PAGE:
My Girl: Gettin' After It!!

My Girl: Gettin' After It!!
My truck on her maiden voyage in Moab 2012

Sunday, July 12, 2015

Happy Birthday America! Southington Offroad Park

For the 2nd year in a row, I was able to spend the 4th of July weekend doing some camping and offroading. America! The difference this go 'round was that I wasn't alone. We actually had a F.O.R.C.E. club outing at Southington Off Road Park. Marcus and John had made mention of the park almost two years prior following the inaugural club run where we ran into them at Rock Run in PA. They both were able to join us (along with John's wife) and guide our group through the park. Loopy had his new-to-him Xterra on it's maiden voyage and brought his wife and girls along for the ride. My wife, kid, and dog were along for the ride for the first time doing some true offroading as a family. Steve B came over from the eastern shore to round out the group.

 So this is the latest iteration of the bed configuration for when the full family is traveling together. I was able to get the 33" spare to fit in the stock location by taking the air pressure way down to like 4-5psi. The fridge orientation was changed so that the digital read out is visible. I hooked up the fan and the fridge to the same Blue Sea Systems power switch so that I can conveniently reach in and turn them on or off (the fan has its own integral switch on the back of the fan which allows me to run the fridge without needing to commit to operating the fan concurrently.)
 There was a whole shipping debacle that happened right before the trip. I had arranged for both this Curt cargo basket and a set of Rhino rack load bars and multi-position mounting tracks to be shipped and ready for install on the fiberglass cap. The Curt rack arrived fine. But the Rhino Rack was so shoddily packaged that about half of the needed hardware components were missing. I could have made due without a few nuts and bolts, but two of the four pedestal mounting feet were also missing. After an hour and a half with customer service talking through options, it finally came down to there not being able to guarantee that any replacement order could arrive prior to my planned departure. It was a major bummer.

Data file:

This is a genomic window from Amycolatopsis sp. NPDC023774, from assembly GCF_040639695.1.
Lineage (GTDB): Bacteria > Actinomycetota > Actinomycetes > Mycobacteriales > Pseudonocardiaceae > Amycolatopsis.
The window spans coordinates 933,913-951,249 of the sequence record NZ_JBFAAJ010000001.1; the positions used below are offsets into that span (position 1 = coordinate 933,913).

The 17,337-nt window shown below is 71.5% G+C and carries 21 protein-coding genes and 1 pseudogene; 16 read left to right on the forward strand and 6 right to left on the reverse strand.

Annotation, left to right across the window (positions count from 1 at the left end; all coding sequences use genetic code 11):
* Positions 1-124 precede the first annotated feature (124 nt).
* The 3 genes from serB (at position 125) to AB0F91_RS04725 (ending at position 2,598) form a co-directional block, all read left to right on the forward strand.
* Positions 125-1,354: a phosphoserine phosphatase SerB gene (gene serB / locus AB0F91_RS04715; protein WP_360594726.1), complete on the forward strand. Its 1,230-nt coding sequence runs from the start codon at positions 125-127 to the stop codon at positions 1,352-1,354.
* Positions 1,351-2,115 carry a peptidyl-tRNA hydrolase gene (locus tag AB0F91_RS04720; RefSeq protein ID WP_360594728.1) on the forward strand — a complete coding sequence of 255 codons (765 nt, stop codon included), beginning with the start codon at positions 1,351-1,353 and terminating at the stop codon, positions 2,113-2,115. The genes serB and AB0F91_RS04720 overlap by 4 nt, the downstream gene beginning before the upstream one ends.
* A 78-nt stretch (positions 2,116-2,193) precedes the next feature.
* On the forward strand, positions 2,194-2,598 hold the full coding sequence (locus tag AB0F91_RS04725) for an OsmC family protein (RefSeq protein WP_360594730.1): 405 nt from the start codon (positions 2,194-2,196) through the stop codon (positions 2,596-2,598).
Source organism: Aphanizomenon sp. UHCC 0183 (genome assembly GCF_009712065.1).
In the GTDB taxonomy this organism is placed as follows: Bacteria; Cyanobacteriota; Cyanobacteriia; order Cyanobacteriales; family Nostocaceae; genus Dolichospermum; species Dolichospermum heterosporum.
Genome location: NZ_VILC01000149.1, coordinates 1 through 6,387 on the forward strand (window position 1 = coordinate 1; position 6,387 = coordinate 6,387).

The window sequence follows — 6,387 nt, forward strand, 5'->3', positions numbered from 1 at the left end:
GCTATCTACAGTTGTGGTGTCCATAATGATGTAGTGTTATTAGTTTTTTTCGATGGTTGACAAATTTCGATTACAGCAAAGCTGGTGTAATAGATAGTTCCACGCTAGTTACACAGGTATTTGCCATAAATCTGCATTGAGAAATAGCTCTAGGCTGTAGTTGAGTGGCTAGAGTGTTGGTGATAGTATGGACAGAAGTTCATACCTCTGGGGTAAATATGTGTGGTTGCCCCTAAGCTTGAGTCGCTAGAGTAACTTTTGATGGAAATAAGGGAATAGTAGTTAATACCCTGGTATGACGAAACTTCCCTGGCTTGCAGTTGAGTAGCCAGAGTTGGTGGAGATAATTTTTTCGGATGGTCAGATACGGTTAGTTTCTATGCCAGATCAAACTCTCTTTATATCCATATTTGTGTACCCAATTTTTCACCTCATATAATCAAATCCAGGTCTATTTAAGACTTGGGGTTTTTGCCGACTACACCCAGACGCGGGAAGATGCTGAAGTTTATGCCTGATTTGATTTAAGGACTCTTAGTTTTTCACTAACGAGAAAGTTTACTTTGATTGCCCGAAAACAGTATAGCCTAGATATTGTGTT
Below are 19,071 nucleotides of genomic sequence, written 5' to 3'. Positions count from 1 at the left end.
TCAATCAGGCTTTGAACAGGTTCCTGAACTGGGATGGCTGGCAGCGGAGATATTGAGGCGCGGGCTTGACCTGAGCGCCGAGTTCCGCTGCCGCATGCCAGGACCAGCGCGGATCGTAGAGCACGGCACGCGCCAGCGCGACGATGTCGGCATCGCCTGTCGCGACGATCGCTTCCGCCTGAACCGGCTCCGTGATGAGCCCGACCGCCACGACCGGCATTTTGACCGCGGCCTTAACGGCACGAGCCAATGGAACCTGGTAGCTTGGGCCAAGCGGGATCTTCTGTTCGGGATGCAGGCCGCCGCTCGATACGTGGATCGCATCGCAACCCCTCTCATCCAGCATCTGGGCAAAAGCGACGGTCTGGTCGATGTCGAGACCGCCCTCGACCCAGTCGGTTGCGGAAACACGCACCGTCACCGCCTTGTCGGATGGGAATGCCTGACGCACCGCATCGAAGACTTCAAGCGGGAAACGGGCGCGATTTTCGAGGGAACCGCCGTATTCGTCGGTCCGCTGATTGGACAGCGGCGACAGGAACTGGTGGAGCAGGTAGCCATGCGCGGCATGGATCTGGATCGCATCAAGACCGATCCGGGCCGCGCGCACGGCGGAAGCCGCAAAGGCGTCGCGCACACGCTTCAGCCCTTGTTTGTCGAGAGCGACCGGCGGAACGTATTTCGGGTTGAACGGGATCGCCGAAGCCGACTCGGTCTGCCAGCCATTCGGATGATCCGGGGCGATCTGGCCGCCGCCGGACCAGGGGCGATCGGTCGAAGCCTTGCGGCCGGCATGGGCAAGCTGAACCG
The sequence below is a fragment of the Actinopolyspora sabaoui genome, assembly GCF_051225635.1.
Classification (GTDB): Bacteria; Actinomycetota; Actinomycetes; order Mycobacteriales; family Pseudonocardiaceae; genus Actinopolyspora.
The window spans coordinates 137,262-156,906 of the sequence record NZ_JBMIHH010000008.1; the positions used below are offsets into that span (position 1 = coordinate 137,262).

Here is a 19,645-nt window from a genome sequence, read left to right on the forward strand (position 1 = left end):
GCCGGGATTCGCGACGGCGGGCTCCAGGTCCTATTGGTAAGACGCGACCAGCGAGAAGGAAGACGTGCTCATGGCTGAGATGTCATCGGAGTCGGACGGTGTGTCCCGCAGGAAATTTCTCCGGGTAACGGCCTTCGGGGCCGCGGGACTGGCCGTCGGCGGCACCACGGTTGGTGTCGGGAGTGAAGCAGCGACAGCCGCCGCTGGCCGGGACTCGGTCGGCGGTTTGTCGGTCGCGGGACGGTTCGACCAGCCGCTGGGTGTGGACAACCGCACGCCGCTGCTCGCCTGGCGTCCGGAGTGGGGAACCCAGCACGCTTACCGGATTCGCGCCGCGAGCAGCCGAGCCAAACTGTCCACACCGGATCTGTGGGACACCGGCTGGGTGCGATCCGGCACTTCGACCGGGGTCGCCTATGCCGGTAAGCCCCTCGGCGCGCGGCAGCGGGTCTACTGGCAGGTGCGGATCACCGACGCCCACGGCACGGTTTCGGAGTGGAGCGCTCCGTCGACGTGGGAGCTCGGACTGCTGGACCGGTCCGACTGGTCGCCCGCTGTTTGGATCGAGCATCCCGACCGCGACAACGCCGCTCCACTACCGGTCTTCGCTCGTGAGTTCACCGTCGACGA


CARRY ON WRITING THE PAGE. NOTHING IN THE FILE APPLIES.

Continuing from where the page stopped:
Veronica, Hillary, and Loopy's yet un-named Xterra in the Quaker Steak and Lube parking lot
 One of the things my wife had lamented most about the beach trip was that she didn't feel like there was enough room to comfortably accommodate everything. I have to agree. The spare tire took up a bunch of space. We were able to alleviate that on this trip. There is no changing how much space the dog's crate takes. When the kid is a bit older and can vocalize, they can probably both coexist just fine in the back row together. But for now, I think the dog is actually safer in the rear with the widows open and the fan circulating. At low speeds, I pop the back hatch for even more ventilation.

I had been looking into cargo boxes (which cost a GRIP). The biggest deterrent for my setup though was the general lengths that you can obtain these boxes in. The way that the cap contours dictates that the box cannot be much more than 4 feet in length without then encroaching either on the rear of the solar panel or potentially obstructing the full opening of the rear hatch glass. That realization led me to the option of getting a cargo basket instead and then fastening one of the Home Depot tubs up there. Although it ended up being a rushed job due to my wife's work schedule and my solo Daddy duties leading right up to the trip, the setup worked very well over the cab.

 Physically, it was all very well accommodated. I think the one thing that I need to troubleshoot is what at one point, the dual battery setup seemed unable to keep up with running the inverter, the fridge, and the compressor when I was ready to air up the tires at a later point in the trip. The fridge never lost power, but the inverter went into alarm and the ARB compressor was only pumping intermittently at one point. I think the blocked solar panel was not able to provide any juice to continually keep the battery topped off.


 So for this trip, there were going to be two rendezvous points. The first was in Frederick, MD where we met up with Dave and his family and Steve B. I was late. I'm usually not. Jenn got held up at work, which then seemed to afford me some time to try to add the fuel and water cans to the rack. I didn't want to have a fuel can stored under the cap with the fridge exhausting heat as there is a potential for it serving as an ignition source. So that last minute mini project extended about 20 minutes past the time when my wife was finally ready. Granted, we might have still been late as a result of her delay, but my last 20 minutes buttoning up that configuration was solely my doing. From there, we were going to travel about 3 hours and then meet Marcus and John at Quaker Steak and Lube in Cranberry Township.